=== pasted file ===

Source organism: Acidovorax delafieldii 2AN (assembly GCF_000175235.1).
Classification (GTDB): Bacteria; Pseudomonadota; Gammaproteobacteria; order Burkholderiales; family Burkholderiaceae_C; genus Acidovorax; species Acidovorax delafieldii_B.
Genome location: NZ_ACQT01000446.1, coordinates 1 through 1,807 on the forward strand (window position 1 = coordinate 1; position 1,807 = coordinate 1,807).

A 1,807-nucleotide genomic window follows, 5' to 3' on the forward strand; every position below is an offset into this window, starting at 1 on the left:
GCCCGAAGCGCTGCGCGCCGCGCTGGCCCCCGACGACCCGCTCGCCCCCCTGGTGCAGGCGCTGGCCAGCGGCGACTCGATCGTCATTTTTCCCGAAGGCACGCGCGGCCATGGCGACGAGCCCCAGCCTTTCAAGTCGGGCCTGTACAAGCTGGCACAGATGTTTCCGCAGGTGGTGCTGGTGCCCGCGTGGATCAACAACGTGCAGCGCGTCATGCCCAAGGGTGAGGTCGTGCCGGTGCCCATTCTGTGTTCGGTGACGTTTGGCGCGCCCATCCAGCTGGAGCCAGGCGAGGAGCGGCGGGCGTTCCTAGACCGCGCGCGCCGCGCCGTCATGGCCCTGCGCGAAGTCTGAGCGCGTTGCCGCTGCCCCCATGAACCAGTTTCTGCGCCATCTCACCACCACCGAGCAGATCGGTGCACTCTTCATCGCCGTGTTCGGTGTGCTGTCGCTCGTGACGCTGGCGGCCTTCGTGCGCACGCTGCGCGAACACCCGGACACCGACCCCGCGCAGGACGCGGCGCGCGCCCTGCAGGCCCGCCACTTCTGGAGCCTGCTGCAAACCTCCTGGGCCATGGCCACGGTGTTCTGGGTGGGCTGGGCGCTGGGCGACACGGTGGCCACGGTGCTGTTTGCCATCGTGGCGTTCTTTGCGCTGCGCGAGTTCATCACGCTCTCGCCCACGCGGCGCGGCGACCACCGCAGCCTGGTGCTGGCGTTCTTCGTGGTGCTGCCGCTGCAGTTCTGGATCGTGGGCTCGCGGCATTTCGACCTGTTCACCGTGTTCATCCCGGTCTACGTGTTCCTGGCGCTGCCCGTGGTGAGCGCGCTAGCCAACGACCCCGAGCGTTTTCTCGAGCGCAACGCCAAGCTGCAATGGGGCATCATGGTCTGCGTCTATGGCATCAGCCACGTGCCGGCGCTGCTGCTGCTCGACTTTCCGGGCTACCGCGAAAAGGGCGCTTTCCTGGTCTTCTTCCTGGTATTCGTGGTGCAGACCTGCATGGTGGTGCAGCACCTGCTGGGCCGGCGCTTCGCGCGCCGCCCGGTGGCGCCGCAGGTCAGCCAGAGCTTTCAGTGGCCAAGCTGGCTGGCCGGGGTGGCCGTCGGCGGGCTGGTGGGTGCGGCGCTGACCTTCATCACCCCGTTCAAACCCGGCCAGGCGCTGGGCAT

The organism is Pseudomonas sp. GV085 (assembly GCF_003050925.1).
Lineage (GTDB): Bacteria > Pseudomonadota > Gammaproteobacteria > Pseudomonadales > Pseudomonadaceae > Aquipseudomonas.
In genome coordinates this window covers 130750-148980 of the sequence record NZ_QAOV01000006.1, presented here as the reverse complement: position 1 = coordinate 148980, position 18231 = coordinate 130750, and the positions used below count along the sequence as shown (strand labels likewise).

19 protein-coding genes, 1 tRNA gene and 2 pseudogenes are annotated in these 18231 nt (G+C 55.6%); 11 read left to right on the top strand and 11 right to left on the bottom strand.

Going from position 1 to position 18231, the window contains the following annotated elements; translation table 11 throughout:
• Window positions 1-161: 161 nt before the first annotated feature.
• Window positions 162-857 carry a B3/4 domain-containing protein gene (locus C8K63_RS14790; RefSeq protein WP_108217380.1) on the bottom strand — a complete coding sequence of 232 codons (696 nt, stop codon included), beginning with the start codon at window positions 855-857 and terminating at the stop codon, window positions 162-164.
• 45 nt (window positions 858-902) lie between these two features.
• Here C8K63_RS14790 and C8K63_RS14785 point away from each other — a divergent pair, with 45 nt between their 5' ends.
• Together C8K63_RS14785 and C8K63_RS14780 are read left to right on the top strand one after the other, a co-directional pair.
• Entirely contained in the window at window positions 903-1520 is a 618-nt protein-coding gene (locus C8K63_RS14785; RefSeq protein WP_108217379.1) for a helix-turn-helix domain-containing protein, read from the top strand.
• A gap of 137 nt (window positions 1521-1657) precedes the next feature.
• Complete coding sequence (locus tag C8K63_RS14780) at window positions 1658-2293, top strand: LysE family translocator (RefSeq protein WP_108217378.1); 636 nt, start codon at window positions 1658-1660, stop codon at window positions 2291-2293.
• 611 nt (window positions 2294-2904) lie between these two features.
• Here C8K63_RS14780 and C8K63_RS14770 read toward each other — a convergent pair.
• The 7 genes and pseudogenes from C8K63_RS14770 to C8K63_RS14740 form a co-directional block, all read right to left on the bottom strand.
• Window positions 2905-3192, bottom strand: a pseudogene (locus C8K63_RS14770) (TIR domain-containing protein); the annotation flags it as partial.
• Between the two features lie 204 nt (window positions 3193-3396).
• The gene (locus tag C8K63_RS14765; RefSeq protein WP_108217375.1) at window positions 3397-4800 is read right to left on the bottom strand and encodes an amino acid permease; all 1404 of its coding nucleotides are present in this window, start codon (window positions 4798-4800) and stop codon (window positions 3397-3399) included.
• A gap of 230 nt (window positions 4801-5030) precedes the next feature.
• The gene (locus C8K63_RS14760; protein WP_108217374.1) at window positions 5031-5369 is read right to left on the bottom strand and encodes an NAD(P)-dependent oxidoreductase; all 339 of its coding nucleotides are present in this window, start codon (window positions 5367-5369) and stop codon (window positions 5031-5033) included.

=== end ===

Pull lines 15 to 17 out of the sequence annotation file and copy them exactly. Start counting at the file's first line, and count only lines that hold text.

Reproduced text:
• Together C8K63_RS14785 and C8K63_RS14780 are read left to right on the top strand one after the other, a co-directional pair.
• Entirely contained in the window at window positions 903-1520 is a 618-nt protein-coding gene (locus C8K63_RS14785; RefSeq protein WP_108217379.1) for a helix-turn-helix domain-containing protein, read from the top strand.
• A gap of 137 nt (window positions 1521-1657) precedes the next feature.